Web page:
In the current economy, changing jobs is the best way to get higher pay.
Those who recently started a new job saw an 8.5% increase in their annual salary in July, the largest median pay increase for those changing jobs in 20 years, The Wall Street Journal reports.
Continuing labor shortages and rising inflation are contributing to the pay raises.
While those seeking new employment have seen an increased salary, employees who have remained with their employer only saw a 5% increase as of July.
The income gap between job hoppers and those who stay seems to indicate that workers still have the upper hand when negotiating salary, despite the job market beginning to slow.
Employers are still paying premium salaries to convince new hires to come onboard.
In July, around 4.2 million U.S. employees left their current jobs.
Why it’s news
Starting a new job in the current market could have great rewards, but there’s also some risk.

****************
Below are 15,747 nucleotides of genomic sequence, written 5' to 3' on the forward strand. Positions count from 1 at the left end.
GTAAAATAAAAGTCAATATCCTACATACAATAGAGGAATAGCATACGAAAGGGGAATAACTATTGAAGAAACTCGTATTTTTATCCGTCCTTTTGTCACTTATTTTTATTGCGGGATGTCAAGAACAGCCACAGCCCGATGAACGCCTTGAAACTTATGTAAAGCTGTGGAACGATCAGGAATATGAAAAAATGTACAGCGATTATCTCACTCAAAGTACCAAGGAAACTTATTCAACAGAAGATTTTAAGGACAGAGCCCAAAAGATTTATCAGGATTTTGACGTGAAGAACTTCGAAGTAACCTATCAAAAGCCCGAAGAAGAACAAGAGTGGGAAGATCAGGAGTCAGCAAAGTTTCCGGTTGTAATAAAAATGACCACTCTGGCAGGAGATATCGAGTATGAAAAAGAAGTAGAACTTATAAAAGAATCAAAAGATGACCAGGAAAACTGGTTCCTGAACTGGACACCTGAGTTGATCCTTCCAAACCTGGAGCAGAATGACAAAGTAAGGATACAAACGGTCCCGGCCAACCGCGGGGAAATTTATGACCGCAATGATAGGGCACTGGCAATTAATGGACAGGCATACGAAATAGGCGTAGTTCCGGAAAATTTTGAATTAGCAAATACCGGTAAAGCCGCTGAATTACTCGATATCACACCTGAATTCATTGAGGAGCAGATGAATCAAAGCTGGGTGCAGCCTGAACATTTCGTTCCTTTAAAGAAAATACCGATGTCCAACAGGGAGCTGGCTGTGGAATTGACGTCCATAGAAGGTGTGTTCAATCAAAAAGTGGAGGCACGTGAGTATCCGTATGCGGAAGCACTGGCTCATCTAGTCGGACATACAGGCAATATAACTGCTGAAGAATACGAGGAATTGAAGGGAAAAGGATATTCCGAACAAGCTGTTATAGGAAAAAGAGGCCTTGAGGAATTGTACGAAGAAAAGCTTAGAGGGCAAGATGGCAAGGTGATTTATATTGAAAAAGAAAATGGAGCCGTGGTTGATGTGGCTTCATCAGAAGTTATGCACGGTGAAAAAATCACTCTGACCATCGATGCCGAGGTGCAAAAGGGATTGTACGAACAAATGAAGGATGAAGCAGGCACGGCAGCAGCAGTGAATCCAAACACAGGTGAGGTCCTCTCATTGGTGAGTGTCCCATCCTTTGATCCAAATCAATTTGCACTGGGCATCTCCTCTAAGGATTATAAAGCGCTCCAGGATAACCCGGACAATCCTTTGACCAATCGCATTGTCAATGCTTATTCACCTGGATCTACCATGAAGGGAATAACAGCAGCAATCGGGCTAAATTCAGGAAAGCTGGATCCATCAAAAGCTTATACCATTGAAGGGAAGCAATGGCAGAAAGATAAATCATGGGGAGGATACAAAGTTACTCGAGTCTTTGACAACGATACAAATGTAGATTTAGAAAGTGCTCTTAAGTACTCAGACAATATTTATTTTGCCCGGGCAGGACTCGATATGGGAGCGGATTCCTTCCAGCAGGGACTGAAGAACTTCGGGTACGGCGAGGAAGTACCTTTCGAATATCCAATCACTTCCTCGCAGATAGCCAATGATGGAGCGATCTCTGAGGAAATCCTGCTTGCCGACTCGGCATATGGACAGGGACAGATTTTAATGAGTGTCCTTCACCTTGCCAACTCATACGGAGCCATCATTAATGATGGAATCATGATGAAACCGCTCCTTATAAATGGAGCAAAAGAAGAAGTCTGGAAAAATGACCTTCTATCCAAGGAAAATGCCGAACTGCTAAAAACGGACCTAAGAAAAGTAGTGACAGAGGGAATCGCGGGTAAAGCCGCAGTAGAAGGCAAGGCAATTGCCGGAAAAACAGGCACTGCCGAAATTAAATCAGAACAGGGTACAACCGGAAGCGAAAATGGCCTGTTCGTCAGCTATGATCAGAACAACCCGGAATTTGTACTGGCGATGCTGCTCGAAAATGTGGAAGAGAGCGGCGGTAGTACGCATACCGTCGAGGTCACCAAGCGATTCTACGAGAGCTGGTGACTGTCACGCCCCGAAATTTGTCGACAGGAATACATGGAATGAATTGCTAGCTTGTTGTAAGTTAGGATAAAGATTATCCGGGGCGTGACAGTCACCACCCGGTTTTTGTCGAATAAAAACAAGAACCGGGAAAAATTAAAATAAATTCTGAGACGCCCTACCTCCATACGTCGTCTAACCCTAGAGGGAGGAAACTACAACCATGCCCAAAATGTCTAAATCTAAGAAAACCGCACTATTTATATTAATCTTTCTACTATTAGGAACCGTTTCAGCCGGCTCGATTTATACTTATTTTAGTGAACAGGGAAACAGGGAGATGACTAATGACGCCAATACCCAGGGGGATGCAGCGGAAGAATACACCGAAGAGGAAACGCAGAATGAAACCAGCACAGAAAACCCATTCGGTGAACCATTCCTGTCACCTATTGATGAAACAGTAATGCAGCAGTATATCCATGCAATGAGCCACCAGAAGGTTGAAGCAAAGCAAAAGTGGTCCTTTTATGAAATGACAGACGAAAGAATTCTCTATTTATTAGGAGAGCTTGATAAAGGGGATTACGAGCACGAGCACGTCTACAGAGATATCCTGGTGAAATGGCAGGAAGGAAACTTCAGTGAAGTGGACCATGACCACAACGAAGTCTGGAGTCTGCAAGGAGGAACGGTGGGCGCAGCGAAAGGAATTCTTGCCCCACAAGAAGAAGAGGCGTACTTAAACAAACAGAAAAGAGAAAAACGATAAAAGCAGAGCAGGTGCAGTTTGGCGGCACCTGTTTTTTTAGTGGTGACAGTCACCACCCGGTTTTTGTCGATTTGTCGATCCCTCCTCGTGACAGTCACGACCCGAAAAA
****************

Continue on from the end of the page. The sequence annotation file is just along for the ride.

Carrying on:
If the interest rates continue to rise, businesses could start cutting down on the labor force, and the new hires with high salaries could be the first to go.
According to the PwC survey, technology, media, and telecom companies are planning layoffs over the next several months.
For employees who stay with their current employer, raises haven’t been able to keep up with inflation. In July, data from the Labor Department showed that consumer prices had risen 8.5% in a year. Around 60% of workers who found new employment between April 2021 and March 2022 received inflation-adjusted salaries. Less than half of employees who stayed put received the same, Pew Research Center found.